Dementia Friendly Bedroom Furniture

Making individual rooms more dementia friendly – whether they are in a care home or nursing home environment as well as in peoples own homes, can make a really big difference to dementia sufferers… Below is an example of a dementia suffers bedroom and the key points in making it more user friendly;

Key Points:

  1. Arrange personal photographs, pictures, furniture and ornaments around the room to make it feel more homely as well as aid memory stimulation. Position pictures so that the base of the frame is 1.2m above the finished floor level.
  2. As a guide, colours of floor surfaces, walls, doors, skirtings, architraves and ceiling should be 30 LRV (light reflectance value) apart as this provides good visual contrast that helps with way-finding. Furthermore, try to avoid large patterned carpets and wallpapers.
  3. Personal furnishings for example bedspreads and cushions should be used so long as they are not causing confusion for the resident (they can always be removed at a later date).
  4. Ensure any mirrors in the room can be removed easily.
  5. Arrange personal photographs, pictures, furniture and ornaments around the room to make it feel more homely as well as aid memory stimulation. Position pictures so that the base of the frame is 1.2m above the finished floor level.
  6. Attach labels containing both text and images to drawers to help the resident find what they need without assistance.
  7. Provide a wardrobe with open or glazed sections to enable the resident to see their clothes – Glazing should be non-reflective. If a motion sensor light is used, consider the position of the wardrobe to avoid unnecessary activation.
  8. As a guide, colours of floor surfaces, walls, doors, skirtings, architraves and ceiling should be 30 LRV (light reflectance value) apart as this provides good visual contrast that helps with way-finding. Furthermore, try to avoid large patterned carpets and wallpapers.
  9. Ensure sockets and light switch plates contrast to the surrounding wall colour by a light reflectance value of 30. And make sure all outlets are mounted at a suitable height for use by elderly residents.
  10. Attach a free swing door closer to ensure the door is easy opening whilst at the same time offers safe operation in case of fire.
  11. Position a traditional pendant light fitting in the centre of the room in addition to discreet supplementary lighting – including emergency lighting, to achieve minimum lighting (aiming for a min lighting level of 200 lux).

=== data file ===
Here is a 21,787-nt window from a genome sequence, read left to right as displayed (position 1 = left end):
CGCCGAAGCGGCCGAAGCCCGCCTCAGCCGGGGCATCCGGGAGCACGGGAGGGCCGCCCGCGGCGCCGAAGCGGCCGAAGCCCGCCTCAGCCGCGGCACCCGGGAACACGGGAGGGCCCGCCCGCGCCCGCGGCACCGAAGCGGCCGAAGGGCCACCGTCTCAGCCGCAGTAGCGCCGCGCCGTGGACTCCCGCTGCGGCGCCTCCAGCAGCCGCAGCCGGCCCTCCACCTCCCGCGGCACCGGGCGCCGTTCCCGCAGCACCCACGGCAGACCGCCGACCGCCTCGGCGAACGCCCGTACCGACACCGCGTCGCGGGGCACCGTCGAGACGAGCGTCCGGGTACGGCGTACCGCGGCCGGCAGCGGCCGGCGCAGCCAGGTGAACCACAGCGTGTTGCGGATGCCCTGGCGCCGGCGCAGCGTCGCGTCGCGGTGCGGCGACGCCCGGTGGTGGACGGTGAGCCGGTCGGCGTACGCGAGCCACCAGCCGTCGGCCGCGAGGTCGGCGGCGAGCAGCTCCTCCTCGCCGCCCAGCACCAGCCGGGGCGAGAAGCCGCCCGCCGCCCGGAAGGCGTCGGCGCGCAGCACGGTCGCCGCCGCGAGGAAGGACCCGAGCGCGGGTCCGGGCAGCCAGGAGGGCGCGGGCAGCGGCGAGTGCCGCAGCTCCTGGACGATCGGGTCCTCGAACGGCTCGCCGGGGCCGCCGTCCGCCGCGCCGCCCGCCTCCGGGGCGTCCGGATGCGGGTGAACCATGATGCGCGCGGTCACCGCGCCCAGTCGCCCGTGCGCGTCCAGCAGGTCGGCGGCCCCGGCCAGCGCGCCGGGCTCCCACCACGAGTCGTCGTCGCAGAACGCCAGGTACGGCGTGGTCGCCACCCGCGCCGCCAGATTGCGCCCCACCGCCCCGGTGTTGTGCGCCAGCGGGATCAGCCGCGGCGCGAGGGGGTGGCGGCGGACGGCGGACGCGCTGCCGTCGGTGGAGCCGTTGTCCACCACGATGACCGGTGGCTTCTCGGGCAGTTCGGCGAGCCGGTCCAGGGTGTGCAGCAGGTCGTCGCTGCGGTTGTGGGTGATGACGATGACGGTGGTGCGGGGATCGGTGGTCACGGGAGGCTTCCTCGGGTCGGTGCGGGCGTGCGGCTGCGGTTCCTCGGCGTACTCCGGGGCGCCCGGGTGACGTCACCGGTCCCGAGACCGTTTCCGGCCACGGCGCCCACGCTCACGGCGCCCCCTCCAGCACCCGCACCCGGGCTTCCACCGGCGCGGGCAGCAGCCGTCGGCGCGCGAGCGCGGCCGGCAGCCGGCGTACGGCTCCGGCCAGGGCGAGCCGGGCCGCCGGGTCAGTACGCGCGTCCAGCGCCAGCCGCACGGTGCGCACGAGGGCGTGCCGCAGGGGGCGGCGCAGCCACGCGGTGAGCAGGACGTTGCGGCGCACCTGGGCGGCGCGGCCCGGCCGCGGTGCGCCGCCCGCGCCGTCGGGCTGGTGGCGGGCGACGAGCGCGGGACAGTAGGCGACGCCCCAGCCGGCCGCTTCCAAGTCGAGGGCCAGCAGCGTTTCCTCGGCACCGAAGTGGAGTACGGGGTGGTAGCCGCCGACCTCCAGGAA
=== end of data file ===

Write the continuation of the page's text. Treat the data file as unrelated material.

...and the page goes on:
12. Traditional heating systems can be used as these offer familiarity, however, consider under-floor heating as this would increase usable floor area. All radiators must have a low surface temperature.
  13. Ensure sockets and light switch plates contrast to the surrounding wall colour by a light reflectance value of 30. And make sure all outlets are mounted at a suitable height for use by elderly residents.
  14. As a guide, colours of floor surfaces, walls, doors, skirtings, architraves and ceiling should be 30 LRV (light reflectance value) apart as this provides good visual contrast that helps with way-finding. Furthermore, try to avoid large patterned carpets and wallpapers.
  15. Design the rooms’ layout so that the WC / bathroom can be seen from both siting and laying in bed positions.
  16. Personal furnishings for example bedspreads and cushions should be used so long as they are not causing confusion for the resident (they can always be removed at a later date).
  17. Arrange personal photographs, pictures, furniture and ornaments around the room to make it feel more homely as well as aid memory stimulation. Position pictures so that the base of the frame is 1.2m above the finished floor level.
  18. Place a traditional style light on the bedside for additional localised lighting (ensuring that the minimum light level for a bedroom of 200 lux is achieved).
  19. To create a more domestic feeling to the room provide coving to the ceiling.
  20. Arrange personal photographs, pictures, furniture and ornaments around the room to make it feel more homely as well as aid memory stimulation. Position pictures so that the base of the frame is 1.2m above the finished floor level.
  21. Let residents look after a plant in their room as this provides therapeutic benefits. Ensure plant is non-poisonous and does have thorns etc.

Our specialist furniture has been designed to fulfil the daily requirements of end users in hospital, home and challenging behaviour settings.

N.B.

LRV = “Light Reflectance Value” – a measure of the percentage and useable light reflected from a surface when illuminated by a light source.

FFL = “Finished Floor Level”

LUX = The unit of illuminance and luminous emittance – the measurement of luminous flux per unit area.

Lee White